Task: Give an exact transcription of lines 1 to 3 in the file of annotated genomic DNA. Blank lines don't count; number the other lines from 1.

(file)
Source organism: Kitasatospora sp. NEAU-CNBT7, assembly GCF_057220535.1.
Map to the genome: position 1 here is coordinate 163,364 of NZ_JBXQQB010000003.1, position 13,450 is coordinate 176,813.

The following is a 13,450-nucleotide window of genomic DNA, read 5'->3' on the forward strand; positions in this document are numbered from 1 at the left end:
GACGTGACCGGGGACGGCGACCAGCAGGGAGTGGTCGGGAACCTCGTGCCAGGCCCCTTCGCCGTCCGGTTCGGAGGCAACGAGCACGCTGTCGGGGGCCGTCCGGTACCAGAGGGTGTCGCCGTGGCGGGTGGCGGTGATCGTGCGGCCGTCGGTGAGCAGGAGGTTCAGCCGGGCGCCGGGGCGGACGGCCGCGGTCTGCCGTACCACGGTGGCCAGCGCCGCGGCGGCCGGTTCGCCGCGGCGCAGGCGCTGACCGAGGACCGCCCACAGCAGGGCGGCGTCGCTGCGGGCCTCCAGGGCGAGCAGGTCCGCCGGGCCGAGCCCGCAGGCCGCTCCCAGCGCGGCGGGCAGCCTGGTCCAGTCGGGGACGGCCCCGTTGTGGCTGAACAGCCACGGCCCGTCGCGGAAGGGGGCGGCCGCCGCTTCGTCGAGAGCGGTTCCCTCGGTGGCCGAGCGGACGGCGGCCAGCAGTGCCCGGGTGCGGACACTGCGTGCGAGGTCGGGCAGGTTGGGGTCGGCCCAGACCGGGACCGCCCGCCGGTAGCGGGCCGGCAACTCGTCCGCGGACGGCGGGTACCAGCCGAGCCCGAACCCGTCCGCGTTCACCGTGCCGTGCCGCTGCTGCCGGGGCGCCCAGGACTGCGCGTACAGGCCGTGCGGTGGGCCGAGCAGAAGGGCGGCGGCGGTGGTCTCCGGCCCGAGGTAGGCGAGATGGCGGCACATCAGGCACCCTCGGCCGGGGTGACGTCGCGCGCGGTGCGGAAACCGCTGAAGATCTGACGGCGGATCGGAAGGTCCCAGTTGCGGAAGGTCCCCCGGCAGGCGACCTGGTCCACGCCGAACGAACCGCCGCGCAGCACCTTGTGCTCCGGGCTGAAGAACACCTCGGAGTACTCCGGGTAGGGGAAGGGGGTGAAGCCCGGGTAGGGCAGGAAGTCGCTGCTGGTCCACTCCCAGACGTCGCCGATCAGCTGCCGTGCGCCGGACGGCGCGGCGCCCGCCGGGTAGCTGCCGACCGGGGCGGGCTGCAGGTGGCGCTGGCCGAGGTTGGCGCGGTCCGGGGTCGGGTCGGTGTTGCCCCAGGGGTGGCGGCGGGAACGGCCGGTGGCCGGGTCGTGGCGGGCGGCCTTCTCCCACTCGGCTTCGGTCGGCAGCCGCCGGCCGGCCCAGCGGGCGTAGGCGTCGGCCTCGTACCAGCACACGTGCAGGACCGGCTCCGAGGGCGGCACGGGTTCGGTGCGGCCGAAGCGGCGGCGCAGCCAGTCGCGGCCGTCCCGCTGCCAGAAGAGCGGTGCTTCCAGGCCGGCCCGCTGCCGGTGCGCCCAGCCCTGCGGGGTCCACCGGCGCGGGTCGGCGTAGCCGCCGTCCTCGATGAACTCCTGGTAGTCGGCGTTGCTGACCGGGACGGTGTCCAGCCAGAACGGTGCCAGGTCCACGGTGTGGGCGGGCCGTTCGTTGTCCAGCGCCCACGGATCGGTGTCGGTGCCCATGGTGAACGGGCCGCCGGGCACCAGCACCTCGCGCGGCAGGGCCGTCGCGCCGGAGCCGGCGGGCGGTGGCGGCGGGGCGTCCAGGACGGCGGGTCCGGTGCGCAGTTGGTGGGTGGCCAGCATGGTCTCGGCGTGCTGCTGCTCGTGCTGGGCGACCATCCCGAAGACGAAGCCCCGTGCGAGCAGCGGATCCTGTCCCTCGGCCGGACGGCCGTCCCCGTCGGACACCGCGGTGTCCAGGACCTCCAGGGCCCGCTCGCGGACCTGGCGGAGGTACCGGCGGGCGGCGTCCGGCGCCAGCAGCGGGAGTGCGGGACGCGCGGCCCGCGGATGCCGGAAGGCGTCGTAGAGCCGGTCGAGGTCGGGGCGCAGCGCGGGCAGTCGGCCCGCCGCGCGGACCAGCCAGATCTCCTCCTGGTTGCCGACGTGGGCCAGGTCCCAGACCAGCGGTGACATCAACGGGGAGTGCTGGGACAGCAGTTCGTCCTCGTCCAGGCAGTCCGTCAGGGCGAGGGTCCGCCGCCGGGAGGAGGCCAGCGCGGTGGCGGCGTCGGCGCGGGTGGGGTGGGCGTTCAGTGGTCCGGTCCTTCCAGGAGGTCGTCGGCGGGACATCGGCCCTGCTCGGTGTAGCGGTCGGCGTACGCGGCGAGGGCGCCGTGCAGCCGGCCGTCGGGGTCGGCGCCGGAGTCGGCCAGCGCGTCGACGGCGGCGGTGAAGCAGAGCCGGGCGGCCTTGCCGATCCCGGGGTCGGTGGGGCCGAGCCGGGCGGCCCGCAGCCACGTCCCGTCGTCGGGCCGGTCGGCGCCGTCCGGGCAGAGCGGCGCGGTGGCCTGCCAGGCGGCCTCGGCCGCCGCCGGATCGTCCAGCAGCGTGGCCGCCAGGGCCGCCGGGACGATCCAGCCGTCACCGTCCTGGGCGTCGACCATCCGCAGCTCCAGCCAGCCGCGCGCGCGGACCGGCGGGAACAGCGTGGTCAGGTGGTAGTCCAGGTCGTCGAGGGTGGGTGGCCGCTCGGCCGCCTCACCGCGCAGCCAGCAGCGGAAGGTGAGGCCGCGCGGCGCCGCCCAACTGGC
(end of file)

Source organism: Kitasatospora sp. NEAU-CNBT7, assembly GCF_057220535.1.
Map to the genome: position 1 here is coordinate 163,364 of NZ_JBXQQB010000003.1, position 13,450 is coordinate 176,813.

The following is a 13,450-nucleotide window of genomic DNA, read 5'->3' on the forward strand; positions in this document are numbered from 1 at the left end: